Are these five qualities unique to Steve Jobs? Before answering, take a moment to think about, and perhaps research, the career histories of several entrepreneurs you most admire. Chances are, it wasn’t just luck that got them on their way. It wasn’t being in the right place at the right time. And it almost certainly wasn’t a belief in a get-rich-quick scheme. Like Jobs, the individuals you analyze have probably had deep reserves of the qualities we reviewed; 1. Work, 2. Desire, 3. Focus, 4. Tenacity, 5. Risk.

For some, letting go of dreams of instant success will require a major shift in mindset. Realistic expectations might even altogether dissuade some people from breaking out on their own. But if you found that you could identify with the five points above, you are already one step closer to a successful career as an entrepreneur.

Emotional Liars

By nature, entrepreneurs are emotional liars.

The entrepreneurial nature gets excited about the vision, adopts an unstoppable optimism, and then refuses to face the realities of market factors. We get emotionally attached and we lie (not maliciously) to ourselves and others when market truths scream that something is wrong. It’s a classic formula for failure.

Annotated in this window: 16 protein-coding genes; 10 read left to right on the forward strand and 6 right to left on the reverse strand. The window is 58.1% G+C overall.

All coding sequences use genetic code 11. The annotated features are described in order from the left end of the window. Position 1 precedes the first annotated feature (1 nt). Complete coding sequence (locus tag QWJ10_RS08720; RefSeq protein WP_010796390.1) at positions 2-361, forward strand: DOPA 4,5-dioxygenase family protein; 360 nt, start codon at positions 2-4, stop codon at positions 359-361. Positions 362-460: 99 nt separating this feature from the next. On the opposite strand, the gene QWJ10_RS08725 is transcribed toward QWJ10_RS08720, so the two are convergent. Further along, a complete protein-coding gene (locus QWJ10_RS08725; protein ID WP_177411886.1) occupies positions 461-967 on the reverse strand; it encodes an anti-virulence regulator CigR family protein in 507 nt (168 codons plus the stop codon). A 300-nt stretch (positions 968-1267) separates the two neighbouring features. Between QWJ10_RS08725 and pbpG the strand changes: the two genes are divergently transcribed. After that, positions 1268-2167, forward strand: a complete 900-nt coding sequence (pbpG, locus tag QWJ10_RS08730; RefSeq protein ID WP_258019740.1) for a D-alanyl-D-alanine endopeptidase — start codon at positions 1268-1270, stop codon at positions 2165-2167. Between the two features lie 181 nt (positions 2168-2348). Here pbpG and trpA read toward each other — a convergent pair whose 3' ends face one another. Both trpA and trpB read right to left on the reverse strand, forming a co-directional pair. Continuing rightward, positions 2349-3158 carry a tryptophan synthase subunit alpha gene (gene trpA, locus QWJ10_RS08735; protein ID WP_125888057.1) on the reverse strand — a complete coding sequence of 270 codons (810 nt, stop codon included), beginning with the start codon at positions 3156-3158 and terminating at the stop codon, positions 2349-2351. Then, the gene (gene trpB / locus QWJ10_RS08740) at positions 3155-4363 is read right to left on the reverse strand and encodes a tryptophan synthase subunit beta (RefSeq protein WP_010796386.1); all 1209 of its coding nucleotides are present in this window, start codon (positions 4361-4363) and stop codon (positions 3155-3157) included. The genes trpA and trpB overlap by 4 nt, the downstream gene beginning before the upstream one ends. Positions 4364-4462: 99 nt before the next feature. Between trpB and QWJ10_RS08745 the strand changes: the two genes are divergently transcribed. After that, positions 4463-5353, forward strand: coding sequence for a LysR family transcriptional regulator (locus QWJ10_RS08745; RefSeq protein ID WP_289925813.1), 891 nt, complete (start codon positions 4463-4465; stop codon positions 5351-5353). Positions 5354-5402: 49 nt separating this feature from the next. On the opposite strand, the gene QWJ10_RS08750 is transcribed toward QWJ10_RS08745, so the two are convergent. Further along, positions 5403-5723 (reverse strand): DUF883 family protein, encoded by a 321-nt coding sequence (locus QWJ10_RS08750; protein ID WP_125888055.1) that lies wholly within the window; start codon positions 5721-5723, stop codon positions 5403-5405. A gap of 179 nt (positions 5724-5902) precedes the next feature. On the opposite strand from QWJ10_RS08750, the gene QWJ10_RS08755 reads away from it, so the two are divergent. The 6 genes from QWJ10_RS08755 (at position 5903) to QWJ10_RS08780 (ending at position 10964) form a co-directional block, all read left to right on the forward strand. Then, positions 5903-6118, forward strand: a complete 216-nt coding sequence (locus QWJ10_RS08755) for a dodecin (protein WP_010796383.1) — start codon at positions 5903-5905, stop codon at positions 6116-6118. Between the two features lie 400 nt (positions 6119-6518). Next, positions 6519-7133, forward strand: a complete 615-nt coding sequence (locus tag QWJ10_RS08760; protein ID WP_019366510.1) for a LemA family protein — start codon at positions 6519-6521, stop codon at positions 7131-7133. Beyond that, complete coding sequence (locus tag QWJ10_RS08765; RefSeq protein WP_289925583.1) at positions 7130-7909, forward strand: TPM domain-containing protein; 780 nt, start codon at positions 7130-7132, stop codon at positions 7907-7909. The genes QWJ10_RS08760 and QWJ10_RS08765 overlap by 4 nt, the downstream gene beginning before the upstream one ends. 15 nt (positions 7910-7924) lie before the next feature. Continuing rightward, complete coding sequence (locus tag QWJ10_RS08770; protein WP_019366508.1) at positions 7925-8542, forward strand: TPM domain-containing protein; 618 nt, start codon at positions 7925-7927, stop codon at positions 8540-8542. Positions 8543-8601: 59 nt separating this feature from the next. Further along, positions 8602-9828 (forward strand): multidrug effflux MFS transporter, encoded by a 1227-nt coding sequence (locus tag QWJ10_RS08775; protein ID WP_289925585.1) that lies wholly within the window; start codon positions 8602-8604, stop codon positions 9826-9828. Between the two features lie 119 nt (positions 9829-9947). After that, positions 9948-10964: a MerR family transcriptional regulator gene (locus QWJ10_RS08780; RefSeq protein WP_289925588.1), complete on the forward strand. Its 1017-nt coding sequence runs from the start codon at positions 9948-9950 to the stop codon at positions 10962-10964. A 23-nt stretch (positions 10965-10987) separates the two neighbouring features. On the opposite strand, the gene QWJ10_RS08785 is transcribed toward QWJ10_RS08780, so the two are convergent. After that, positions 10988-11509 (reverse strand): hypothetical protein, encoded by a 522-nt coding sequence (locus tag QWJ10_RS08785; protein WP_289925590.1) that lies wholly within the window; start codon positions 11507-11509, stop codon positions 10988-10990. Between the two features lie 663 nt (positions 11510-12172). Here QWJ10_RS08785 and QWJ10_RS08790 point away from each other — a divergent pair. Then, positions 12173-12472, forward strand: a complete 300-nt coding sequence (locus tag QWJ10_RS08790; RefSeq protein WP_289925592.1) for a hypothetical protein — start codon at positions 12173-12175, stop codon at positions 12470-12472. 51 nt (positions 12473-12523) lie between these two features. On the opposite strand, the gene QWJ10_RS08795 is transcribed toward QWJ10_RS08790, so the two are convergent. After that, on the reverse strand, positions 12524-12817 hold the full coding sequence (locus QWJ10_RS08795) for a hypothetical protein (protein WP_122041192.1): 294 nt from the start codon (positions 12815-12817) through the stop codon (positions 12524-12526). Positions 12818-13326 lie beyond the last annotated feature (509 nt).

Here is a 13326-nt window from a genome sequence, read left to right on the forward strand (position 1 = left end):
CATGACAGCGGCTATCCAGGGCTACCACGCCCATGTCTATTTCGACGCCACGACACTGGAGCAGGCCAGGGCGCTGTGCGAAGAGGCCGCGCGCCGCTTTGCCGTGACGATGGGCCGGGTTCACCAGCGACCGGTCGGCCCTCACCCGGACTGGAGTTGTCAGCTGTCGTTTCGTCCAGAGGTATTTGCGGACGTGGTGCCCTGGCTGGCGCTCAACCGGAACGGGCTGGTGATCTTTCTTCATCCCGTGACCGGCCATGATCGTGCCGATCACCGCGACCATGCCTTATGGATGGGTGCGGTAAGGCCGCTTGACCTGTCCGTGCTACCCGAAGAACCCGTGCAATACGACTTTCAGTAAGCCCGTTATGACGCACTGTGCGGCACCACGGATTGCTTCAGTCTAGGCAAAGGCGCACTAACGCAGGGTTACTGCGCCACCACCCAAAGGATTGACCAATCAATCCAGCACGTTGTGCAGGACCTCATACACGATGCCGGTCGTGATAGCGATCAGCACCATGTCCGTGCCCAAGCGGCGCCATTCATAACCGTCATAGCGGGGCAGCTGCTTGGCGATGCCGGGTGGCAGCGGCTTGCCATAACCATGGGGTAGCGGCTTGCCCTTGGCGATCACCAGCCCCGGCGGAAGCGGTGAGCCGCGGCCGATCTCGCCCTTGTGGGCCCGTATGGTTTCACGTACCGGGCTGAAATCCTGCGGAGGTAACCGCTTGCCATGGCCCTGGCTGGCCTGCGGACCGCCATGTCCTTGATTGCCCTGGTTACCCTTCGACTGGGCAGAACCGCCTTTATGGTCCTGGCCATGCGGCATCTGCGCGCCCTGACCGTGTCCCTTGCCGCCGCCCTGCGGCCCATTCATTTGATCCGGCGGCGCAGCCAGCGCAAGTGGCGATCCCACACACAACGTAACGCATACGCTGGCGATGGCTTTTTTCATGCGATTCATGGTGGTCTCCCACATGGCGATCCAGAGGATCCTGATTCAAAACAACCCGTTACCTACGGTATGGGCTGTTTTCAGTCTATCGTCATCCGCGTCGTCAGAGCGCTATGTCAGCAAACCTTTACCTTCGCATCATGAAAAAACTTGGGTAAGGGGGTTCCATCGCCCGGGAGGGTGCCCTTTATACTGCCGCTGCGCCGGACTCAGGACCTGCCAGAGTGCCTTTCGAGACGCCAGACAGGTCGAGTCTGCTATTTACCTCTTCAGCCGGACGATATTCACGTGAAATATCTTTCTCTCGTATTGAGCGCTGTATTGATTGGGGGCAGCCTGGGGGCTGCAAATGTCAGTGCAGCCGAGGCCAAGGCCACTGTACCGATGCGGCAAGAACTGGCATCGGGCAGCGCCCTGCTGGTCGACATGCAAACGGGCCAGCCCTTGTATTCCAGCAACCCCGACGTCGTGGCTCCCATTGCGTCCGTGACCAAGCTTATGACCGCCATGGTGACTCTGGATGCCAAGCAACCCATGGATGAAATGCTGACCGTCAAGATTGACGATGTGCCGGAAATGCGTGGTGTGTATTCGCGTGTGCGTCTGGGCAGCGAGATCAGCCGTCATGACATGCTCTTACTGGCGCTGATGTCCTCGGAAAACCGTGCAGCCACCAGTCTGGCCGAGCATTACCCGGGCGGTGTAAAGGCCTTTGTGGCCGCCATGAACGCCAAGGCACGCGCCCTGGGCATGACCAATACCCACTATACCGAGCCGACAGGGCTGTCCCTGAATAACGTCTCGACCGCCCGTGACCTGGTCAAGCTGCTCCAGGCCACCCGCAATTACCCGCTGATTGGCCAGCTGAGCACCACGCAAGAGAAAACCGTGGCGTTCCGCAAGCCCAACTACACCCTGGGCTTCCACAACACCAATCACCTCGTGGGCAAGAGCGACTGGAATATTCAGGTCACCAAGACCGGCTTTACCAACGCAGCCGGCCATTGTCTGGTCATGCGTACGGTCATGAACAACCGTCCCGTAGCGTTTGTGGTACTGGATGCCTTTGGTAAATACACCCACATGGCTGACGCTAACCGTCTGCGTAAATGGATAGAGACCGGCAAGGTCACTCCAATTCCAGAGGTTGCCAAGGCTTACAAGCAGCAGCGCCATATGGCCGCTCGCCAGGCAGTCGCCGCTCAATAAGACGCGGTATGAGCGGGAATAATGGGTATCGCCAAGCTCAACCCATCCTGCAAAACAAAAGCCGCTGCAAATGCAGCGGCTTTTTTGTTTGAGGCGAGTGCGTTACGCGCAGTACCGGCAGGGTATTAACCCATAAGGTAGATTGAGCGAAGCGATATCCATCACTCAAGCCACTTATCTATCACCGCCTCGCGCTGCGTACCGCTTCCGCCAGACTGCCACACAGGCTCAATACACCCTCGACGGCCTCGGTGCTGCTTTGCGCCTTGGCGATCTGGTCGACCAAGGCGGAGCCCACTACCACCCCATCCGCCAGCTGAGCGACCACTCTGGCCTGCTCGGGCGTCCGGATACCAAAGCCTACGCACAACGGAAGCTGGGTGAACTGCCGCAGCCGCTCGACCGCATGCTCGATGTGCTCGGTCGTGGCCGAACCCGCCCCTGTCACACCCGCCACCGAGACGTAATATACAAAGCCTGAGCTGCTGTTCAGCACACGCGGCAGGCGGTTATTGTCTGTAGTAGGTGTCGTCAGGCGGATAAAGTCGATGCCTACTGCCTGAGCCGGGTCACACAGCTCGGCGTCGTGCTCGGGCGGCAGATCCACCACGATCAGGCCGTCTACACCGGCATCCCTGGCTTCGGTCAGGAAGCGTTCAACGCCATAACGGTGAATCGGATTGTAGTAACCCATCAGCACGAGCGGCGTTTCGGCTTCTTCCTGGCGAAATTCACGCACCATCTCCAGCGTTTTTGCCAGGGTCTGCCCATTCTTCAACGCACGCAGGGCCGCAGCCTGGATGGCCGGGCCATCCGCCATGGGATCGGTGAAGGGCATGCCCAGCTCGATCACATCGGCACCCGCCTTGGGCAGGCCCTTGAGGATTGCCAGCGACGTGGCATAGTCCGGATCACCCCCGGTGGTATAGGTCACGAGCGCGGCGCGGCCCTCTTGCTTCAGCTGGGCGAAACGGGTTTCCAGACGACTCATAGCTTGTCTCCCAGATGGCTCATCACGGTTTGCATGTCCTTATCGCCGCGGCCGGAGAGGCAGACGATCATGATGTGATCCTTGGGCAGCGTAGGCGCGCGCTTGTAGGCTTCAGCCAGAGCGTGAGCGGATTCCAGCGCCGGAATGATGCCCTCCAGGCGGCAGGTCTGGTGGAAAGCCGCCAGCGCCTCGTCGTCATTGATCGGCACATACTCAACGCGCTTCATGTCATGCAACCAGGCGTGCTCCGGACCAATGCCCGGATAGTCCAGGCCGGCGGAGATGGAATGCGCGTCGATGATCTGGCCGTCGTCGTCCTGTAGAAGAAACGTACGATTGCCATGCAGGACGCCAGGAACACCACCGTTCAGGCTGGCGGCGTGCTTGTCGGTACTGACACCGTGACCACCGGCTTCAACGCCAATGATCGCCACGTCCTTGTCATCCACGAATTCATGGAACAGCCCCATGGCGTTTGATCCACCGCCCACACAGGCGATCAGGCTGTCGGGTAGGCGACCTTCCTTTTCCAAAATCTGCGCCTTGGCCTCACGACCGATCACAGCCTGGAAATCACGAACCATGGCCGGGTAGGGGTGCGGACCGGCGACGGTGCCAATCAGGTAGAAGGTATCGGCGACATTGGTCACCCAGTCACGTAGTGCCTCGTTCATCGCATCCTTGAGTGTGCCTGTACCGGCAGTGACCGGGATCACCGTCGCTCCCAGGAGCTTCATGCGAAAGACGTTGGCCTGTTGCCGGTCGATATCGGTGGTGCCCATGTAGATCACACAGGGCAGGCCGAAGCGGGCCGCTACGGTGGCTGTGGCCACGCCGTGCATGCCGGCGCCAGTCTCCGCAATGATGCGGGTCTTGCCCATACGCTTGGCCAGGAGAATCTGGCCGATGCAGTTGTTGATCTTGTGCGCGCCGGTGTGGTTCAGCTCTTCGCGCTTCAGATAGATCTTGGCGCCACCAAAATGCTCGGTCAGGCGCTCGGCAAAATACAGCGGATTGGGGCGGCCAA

Here’s why it’s not all bad though; the truth is, your initial failures associated with emotional business decisions can eventually be the key to your future success. Ford’s famous Edsel was a massive flop in 1957, but because of it, the Mustang emerged in 1964.

The idea is that you want to fail fast, learn quickly and hopefully the failures, while painful, are not fatal. In the case of Ford, they could afford to learn this painful lesson without going out of business. In the case of an independent entrepreneur or small operator, you might not have as much room for error, so you must consider this carefully. (Want some extreme examples? Recall the the great public flops of the late 90’s.)

So, first and foremost, just keep this in mind; don’t get too emotionally attached to your business idea. If you find yourself defensive or angry when someone effortlessly pokes a hole in your concept, or if you have to work real hard to “prove” that it’ll work–you’re in very dangerous territory. Second, understand that there are a thousand ways to get where you want to go and often the first idea might not materialize, but a new solution or idea will eventuate in ways you could never have planned. It’s amazing how this happens. You’ve just got to stick with it and keep learning.

PS-Need some more evidence that “liar” can be an appropriate term for eager entrepreneurs. In a classic post, Guy Kawasaki provides a list of The Top 10 Lies of Entrepreneurs  from the perspective of a seasoned Venture Capitalist.